Types of Flooring

11 Types of Flooring That Will Upgrade Your Home Instantly

Homeowners sometimes turn to real estate agents for advice on home renovations – especially on large projects like flooring. If they know they will sell their homes in a few years, homeowners may want to ensure that their renovations will increase the resale value and make their homes more attractive to buyers.

As a local area expert, it’s up to you to guide your current and potential clients on design trends in your area. As an additional resource, feel free to bookmark this article and share it with your clients with questions about flooring. We’ll describe each of the most popular types of flooring materials and the pros and cons of each.

11 Types of Flooring Materials to Consider for Your Home

As we discuss each type of flooring material, it’s important to remember that the quality of the materials and installation significantly affect the return on investment. Get to know the best flooring installers in your area so you can share their contact information with homeowners.

Here’s a list of popular flooring options, with the pros and cons of each.

1. Hardwood Flooring

kitchen in newly constructed luxury home

Classic and durable hardwood floors offer warmth and beauty. Various wood types can be used, including oak, maple, cherry, and walnut. 

Hardwood floors are installed using a few different methods. Generally, the process involves preparing the subfloor, laying down the underlayment, placing the hardwood planks, nailing or gluing them, and finishing with sanding and sealing.

Hardwood Flooring Pros

Hardwood floors add warmth, elegance, and character to any room. Here are some additional benefits of hardwood floors:

  • Come in a variety of colors and finishes
  • Durable
  • Long-lasting
  • Can withstand heavy foot traffic
  • Can increase the resale value of your home
  • Easy to maintain
  • Allergen free
  • Can be refinished

Hardwood Flooring Cons

Hardwood floors aren’t great options for every family. Here are some of the drawbacks to hardwood flooring:

  • Expensive compared to laminate or vinyl
  • Susceptible to water damage
  • Can be scratched or dented
  • Noisy

Even though hardwood floors can be refinished, that process is time-consuming and costly and often requires homeowners to be absent for some time.

2. Engineered Wood

Stack of the three-layer engineered wood flooring boards with white oak face layer, pine core layer and glue-less locking joint system, fragment of butt-end parts close-up

Engineered wood flooring is a popular alternative to solid hardwood floors. It’s made by bonding several layers of wood, typically consisting of a thin top layer of hardwood veneer bonded to a core of plywood or high-density fiberboard. 

Engineered wood floors are installed by preparing the subfloor, laying down the underlayment, clicking or gluing the boards, and finishing with sanding and sealing. 

Engineered Wood Pros

It’s important to read product reviews when purchasing engineered wood flooring. Here are some of its benefits – especially in comparison to hardwood.

  • More moisture resistant than hardwood
  • Less prone to scratches and dents than hardwood
  • Can be installed in a variety of environments, including kitchens and basements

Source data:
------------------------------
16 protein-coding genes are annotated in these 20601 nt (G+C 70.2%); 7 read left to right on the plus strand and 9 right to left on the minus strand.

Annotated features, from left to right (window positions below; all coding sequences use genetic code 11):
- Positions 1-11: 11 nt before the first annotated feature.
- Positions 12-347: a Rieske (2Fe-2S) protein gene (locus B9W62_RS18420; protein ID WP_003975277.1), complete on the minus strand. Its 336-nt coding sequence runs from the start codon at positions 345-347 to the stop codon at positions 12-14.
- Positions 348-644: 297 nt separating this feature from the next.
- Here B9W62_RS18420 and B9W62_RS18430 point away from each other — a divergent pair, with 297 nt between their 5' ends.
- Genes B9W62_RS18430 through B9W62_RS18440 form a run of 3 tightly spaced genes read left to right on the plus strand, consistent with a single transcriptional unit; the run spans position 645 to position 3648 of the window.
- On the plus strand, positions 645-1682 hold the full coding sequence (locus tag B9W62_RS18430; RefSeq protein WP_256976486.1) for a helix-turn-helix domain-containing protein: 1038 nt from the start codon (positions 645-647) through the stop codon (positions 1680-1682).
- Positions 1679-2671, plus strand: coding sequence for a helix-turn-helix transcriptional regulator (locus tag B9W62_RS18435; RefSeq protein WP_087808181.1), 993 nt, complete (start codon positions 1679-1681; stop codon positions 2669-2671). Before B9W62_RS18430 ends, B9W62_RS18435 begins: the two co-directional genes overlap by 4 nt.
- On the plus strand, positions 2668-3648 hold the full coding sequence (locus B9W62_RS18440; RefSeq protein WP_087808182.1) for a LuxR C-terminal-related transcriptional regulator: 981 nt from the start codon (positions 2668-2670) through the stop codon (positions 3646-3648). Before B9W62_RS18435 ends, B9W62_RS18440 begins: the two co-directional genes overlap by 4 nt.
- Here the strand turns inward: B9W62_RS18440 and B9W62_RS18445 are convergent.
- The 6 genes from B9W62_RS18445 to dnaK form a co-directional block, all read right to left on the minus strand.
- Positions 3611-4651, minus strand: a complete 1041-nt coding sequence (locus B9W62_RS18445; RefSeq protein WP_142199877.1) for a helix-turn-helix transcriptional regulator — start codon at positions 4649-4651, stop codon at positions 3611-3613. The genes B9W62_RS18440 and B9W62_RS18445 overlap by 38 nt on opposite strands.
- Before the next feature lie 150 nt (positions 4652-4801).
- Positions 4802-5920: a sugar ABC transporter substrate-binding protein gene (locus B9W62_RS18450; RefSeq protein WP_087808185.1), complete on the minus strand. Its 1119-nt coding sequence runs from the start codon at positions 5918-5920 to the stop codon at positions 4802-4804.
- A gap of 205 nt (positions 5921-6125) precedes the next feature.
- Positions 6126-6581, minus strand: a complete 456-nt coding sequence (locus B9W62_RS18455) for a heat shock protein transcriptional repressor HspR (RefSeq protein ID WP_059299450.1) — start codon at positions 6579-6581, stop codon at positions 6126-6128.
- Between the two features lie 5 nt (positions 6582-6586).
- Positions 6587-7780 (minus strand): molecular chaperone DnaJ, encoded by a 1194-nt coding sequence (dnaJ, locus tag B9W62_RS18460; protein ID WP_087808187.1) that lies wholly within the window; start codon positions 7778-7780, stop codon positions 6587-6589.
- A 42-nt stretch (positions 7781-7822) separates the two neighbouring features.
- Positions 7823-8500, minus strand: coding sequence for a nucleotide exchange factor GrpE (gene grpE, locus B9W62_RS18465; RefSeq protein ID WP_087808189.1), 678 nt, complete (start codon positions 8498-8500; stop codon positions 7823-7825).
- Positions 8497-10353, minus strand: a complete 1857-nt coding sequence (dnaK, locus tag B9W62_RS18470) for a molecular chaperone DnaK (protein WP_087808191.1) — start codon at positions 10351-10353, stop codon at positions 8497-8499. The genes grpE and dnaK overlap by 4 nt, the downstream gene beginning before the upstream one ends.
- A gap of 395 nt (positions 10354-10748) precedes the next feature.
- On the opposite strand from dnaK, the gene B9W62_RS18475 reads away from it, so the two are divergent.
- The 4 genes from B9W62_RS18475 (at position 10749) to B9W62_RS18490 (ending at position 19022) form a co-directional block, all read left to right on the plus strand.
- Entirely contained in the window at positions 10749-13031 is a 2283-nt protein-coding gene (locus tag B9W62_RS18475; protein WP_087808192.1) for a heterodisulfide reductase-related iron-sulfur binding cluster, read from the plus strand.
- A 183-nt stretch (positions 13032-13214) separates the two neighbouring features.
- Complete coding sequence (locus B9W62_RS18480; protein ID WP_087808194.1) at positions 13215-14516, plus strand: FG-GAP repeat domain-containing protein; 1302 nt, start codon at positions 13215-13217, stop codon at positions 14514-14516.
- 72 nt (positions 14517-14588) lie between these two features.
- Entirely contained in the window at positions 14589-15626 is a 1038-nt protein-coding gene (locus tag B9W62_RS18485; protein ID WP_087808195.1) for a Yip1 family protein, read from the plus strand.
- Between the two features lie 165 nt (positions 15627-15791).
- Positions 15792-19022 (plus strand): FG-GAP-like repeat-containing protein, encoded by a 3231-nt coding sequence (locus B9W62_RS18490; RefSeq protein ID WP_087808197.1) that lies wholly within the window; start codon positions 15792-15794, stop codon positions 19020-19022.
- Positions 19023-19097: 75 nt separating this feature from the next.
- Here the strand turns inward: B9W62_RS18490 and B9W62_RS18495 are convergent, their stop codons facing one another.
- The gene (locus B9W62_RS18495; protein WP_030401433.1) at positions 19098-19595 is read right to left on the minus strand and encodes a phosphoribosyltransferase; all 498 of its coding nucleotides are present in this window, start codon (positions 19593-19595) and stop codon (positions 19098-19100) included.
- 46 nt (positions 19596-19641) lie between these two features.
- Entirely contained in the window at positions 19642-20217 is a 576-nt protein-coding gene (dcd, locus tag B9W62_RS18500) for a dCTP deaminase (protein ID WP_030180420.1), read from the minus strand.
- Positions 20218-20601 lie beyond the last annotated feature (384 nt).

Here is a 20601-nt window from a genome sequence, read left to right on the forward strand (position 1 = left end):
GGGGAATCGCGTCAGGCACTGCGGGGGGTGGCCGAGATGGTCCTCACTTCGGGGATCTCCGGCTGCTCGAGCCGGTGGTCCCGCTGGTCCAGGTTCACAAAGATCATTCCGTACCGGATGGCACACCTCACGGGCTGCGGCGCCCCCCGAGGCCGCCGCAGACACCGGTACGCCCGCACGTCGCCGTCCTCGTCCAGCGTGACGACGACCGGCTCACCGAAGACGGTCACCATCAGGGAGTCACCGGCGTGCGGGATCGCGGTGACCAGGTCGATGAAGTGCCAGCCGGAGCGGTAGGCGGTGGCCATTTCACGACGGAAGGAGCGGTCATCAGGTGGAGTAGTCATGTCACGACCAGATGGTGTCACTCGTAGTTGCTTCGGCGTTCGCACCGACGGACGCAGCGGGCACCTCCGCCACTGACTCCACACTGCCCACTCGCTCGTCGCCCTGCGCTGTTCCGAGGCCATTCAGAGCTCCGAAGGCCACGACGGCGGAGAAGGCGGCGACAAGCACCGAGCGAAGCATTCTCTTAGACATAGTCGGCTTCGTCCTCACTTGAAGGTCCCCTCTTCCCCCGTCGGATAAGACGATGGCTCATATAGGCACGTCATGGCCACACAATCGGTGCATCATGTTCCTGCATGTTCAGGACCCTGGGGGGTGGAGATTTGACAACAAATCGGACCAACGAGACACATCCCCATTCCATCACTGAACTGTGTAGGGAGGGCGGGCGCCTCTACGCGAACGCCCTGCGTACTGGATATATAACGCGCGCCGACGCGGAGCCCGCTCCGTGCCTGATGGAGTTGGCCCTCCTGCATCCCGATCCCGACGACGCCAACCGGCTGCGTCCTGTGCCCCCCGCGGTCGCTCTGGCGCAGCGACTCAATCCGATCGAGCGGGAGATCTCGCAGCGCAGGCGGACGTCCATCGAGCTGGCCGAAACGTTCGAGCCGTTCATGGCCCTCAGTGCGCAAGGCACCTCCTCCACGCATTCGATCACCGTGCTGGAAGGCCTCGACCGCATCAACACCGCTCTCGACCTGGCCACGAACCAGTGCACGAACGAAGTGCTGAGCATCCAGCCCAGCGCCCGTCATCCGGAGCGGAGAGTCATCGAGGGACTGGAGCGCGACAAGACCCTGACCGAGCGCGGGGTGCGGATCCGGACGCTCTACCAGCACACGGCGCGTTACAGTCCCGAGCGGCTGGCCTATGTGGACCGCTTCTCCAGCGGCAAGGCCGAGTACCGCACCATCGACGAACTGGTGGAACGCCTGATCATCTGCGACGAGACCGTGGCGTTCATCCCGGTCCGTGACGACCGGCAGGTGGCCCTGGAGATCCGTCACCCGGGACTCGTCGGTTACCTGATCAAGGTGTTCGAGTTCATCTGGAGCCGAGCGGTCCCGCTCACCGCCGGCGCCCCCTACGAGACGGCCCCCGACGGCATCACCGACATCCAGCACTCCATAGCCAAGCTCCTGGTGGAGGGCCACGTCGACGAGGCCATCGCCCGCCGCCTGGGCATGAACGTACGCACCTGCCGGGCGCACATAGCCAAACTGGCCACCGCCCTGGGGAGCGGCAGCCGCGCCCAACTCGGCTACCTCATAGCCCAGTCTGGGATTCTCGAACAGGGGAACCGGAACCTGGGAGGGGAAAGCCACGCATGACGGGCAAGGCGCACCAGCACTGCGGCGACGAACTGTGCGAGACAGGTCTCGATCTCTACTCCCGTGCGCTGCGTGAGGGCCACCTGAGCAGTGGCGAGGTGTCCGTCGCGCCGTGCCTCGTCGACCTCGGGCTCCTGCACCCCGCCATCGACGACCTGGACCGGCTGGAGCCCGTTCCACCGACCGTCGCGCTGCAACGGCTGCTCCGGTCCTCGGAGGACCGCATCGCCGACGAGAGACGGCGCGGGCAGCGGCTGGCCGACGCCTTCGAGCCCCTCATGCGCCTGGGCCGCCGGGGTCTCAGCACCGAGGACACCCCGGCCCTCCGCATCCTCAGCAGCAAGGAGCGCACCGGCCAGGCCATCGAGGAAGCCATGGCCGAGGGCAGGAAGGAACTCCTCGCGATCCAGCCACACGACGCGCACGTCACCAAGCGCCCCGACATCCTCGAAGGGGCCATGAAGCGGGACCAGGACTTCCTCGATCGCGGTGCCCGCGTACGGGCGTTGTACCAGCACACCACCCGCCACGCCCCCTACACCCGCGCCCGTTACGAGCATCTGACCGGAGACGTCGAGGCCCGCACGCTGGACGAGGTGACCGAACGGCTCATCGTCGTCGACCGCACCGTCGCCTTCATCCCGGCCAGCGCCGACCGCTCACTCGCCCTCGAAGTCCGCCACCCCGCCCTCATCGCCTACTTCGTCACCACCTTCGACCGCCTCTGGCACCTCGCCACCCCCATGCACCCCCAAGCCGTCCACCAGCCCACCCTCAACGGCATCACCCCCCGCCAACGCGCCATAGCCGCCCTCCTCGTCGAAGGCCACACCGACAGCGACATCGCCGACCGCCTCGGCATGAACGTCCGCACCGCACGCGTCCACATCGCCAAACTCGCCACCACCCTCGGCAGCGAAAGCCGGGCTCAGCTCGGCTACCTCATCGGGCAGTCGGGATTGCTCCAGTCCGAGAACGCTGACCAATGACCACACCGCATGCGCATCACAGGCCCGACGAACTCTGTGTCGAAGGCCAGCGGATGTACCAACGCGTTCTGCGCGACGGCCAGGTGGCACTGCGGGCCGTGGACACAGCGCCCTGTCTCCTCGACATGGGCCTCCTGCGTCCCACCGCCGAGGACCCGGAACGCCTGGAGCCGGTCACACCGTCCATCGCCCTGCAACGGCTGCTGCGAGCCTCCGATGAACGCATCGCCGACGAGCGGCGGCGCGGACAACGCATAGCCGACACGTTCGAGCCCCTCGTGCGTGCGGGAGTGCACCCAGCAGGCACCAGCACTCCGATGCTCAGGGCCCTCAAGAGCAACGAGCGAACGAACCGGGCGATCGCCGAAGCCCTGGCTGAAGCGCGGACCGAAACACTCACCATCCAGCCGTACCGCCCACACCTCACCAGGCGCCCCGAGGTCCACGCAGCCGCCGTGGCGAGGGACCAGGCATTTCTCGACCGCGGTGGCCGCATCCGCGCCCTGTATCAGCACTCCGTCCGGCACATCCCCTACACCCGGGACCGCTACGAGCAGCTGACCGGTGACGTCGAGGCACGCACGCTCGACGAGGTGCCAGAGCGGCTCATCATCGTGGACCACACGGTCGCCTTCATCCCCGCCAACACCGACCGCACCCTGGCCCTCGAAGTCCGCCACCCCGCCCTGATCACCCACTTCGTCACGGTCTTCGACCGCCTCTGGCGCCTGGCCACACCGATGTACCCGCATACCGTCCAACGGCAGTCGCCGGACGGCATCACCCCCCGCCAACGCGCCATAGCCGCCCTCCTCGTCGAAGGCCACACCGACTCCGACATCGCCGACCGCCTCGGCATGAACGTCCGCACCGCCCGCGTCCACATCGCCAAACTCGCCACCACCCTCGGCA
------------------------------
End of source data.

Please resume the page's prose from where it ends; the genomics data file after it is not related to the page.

• Easier to install than hardwood floors
  • Attractive
  • Less expensive than hardwood
  • Hypoallergenic

Engineered Wood Cons

While engineered wood is less expensive than hardwood, it is still more costly than other flooring options like vinyl or laminate. 

Here are some other drawbacks to engineered wood floors.

  • Limited refinishing capabilities
  • Shorter lifespan than solid wood floors
  • Quality of material can vary by product
  • Can be damaged if exposed to prolonged moisture or flooding

3. Laminate Flooring

A woman installing laminate flooring in her home.

Laminate flooring is a synthetic product designed to mimic the look of natural materials like hardwood, tile, or stone. It’s constructed with several layers fused together through a lamination process. 

Laminate floors are installed by preparing the subfloor, laying down the underlayment, clicking or gluing the planks, and finishing with trim installation. 

Laminate Flooring Pros

Laminate flooring is a cost-effective option for homeowners who want to mimic the look of hardwood, tile, or stone – without the high price tag. Here are some other benefits of laminate flooring:

  • Versatile designs
  • Easily installed
  • Affordable
  • Resistant to scratches, stains, and fading
  • Hypoallergenic
  • Low maintenance

Laminate Flooring Cons

Like engineered wood, the quality of laminate flooring varies by manufacturer. Here are some drawbacks to laminate flooring.

  • Cannot be refinished or repaired
  • Susceptible to water damage
  • Not as attractive as natural materials
  • Sounds and feels different than natural materials

4. Vinyl Flooring

Man laying professional PVC-floor, close up

Vinyl flooring is made from synthetic materials, primarily PVC (polyvinyl chloride), and additives like plasticizers, stabilizers, and pigments. The materials are pressed and heated to create vinyl sheets or tiles. 

Vinyl flooring can be installed using different methods, including peel-and-stick, floating, or glue-down installation. Again, the quality of vinyl varies by manufacturer.

Vinyl Flooring Pros

Vinyl flooring is especially popular in kitchens and bathrooms. Here are some advantages of vinyl floors:

  • Durable
  • Resistant to stains and water damage
  • Affordable
  • Easy to maintain
  • Comfortable to walk on
  • Variety of styles

Vinyl Flooring Cons

Vinyl flooring has several drawbacks, including the following:

  • Prone to gouges, cuts, and tears if heavy objects are dragged across the surface
  • Susceptible to fading
  • Limited repair options
  • Not as luxurious as natural materials

5. Tile Flooring

Interior of a contemporary white / blue bathroom with washstand and bathtube.

Ceramic and porcelain tiles are popular flooring options. Porcelain tiles are made of a more refined clay mixture and fired at higher temperatures than ceramic tiles, meaning that porcelain tiles are denser and less porous.

Tile floors are installed by preparing the subfloor, applying mortar or adhesive, laying the tiles, grouting the joints, and finishing with sealing and caulking. 

Tile Flooring Pros

Tile for floors comes in a variety of shapes and styles. Here are some of the other benefits:

  • Durable
  • Water-resistant